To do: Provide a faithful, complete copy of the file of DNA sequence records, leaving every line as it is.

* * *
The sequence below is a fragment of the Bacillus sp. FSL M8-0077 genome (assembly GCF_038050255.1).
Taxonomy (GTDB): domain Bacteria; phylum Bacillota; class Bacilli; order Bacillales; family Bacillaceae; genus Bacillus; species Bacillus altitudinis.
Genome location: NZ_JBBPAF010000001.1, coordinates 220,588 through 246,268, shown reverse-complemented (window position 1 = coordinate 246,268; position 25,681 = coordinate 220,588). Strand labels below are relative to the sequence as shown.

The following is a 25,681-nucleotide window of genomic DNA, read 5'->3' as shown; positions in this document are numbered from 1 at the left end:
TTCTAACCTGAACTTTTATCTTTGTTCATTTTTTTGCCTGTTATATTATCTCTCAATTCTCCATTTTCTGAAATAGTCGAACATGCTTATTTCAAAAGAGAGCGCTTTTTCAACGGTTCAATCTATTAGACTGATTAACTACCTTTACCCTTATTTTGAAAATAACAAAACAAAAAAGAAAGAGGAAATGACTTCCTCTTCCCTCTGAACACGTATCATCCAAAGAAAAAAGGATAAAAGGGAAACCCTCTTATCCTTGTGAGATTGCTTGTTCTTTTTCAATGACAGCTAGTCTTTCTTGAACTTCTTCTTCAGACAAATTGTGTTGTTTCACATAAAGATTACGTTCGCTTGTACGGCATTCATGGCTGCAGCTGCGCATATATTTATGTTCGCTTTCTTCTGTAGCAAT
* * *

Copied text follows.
The sequence below is a fragment of the Bacillus sp. FSL M8-0077 genome (assembly GCF_038050255.1).
Taxonomy (GTDB): domain Bacteria; phylum Bacillota; class Bacilli; order Bacillales; family Bacillaceae; genus Bacillus; species Bacillus altitudinis.
Genome location: NZ_JBBPAF010000001.1, coordinates 220,588 through 246,268, shown reverse-complemented (window position 1 = coordinate 246,268; position 25,681 = coordinate 220,588). Strand labels below are relative to the sequence as shown.

The following is a 25,681-nucleotide window of genomic DNA, read 5'->3' as shown; positions in this document are numbered from 1 at the left end:
TTCTAACCTGAACTTTTATCTTTGTTCATTTTTTTGCCTGTTATATTATCTCTCAATTCTCCATTTTCTGAAATAGTCGAACATGCTTATTTCAAAAGAGAGCGCTTTTTCAACGGTTCAATCTATTAGACTGATTAACTACCTTTACCCTTATTTTGAAAATAACAAAACAAAAAAGAAAGAGGAAATGACTTCCTCTTCCCTCTGAACACGTATCATCCAAAGAAAAAAGGATAAAAGGGAAACCCTCTTATCCTTGTGAGATTGCTTGTTCTTTTTCAATGACAGCTAGTCTTTCTTGAACTTCTTCTTCAGACAAATTGTGTTGTTTCACATAAAGATTACGTTCGCTTGTACGGCATTCATGGCTGCAGCTGCGCATATATTTATGTTCGCTTTCTTCTGTAGCAAT